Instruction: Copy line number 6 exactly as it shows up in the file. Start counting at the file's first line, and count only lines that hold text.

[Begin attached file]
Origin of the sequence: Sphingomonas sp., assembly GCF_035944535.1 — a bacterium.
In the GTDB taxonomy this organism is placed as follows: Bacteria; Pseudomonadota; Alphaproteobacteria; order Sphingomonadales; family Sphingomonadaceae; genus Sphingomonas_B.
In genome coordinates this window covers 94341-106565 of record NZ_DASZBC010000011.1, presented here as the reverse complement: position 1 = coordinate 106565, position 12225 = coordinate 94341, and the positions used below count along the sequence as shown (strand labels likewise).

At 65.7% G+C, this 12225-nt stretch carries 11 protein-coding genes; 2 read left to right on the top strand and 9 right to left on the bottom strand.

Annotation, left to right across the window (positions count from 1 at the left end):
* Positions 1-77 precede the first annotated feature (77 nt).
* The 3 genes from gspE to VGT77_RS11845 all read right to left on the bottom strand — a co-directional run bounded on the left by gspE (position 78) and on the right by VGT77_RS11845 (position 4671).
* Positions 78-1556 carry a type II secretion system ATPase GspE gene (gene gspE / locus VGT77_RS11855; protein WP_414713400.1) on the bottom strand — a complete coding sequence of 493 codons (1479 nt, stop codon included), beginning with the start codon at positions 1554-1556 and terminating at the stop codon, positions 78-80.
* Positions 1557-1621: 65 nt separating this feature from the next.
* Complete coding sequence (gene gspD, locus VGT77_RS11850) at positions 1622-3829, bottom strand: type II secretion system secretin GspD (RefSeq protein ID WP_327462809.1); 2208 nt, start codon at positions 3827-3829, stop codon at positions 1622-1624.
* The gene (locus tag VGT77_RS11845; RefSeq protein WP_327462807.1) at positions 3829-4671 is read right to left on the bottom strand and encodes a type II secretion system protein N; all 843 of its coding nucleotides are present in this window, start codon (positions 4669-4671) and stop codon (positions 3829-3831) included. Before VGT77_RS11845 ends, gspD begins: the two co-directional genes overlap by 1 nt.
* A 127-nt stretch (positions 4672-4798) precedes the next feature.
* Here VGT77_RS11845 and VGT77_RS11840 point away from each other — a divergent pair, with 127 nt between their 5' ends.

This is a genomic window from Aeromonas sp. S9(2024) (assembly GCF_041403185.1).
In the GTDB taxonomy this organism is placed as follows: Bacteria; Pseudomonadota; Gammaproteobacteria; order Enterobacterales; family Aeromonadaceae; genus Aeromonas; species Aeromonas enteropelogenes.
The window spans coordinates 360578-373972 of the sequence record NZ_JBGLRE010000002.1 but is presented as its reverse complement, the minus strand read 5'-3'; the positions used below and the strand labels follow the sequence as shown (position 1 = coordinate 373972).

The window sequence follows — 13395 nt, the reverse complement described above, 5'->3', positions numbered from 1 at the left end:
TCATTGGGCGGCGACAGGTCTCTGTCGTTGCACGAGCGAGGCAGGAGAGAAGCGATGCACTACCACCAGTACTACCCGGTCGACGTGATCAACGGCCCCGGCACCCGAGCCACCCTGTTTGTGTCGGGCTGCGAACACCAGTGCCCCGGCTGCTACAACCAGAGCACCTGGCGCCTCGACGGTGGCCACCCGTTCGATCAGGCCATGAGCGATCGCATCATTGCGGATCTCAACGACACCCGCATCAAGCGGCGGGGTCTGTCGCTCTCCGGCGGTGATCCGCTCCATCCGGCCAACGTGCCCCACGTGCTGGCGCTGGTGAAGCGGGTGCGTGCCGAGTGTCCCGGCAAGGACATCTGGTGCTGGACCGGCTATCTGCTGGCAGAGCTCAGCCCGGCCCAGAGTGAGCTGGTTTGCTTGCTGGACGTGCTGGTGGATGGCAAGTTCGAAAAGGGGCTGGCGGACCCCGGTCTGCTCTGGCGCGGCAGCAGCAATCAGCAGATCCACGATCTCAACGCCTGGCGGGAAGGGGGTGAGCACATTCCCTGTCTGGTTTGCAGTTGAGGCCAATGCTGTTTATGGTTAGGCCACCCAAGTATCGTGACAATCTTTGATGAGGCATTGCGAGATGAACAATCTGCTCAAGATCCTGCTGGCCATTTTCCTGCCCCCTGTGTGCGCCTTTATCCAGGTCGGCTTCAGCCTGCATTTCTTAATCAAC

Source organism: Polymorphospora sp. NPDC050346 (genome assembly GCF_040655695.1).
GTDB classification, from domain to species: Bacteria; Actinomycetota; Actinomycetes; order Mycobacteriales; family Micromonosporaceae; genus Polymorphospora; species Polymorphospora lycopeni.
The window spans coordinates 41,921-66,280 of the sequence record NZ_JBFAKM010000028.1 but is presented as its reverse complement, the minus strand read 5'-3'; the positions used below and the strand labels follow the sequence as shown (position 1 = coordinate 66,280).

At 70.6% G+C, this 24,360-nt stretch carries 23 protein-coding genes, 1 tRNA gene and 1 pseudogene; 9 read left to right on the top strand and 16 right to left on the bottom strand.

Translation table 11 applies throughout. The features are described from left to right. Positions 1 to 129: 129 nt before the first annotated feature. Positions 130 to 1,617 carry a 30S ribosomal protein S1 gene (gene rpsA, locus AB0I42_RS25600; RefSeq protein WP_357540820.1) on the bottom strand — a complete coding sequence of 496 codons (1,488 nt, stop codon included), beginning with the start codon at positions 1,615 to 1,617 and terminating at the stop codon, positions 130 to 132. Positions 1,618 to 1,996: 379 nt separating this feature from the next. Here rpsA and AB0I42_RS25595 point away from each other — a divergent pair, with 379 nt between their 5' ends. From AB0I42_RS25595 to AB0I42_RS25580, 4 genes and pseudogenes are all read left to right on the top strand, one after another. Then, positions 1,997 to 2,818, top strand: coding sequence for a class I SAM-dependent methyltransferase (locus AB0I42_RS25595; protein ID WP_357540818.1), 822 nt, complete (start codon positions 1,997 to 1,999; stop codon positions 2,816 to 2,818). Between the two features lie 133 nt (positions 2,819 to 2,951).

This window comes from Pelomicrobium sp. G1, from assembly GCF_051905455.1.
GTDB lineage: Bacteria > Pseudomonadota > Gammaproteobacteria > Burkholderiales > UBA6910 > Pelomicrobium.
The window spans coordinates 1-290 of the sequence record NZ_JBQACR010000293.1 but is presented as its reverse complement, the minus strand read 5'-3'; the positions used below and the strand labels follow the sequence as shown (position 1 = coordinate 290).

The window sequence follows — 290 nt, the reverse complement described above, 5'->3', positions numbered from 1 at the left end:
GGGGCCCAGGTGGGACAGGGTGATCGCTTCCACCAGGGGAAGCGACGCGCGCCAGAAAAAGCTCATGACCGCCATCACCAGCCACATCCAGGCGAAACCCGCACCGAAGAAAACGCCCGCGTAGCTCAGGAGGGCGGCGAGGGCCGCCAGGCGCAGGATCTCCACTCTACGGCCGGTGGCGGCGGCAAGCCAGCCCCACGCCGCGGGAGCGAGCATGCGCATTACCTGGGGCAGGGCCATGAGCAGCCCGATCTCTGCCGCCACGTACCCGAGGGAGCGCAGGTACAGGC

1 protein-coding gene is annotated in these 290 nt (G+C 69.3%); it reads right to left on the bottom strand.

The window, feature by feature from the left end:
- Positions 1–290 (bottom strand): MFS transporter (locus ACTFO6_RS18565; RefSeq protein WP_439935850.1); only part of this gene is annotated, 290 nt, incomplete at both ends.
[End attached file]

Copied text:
* Positions 1-77 precede the first annotated feature (77 nt).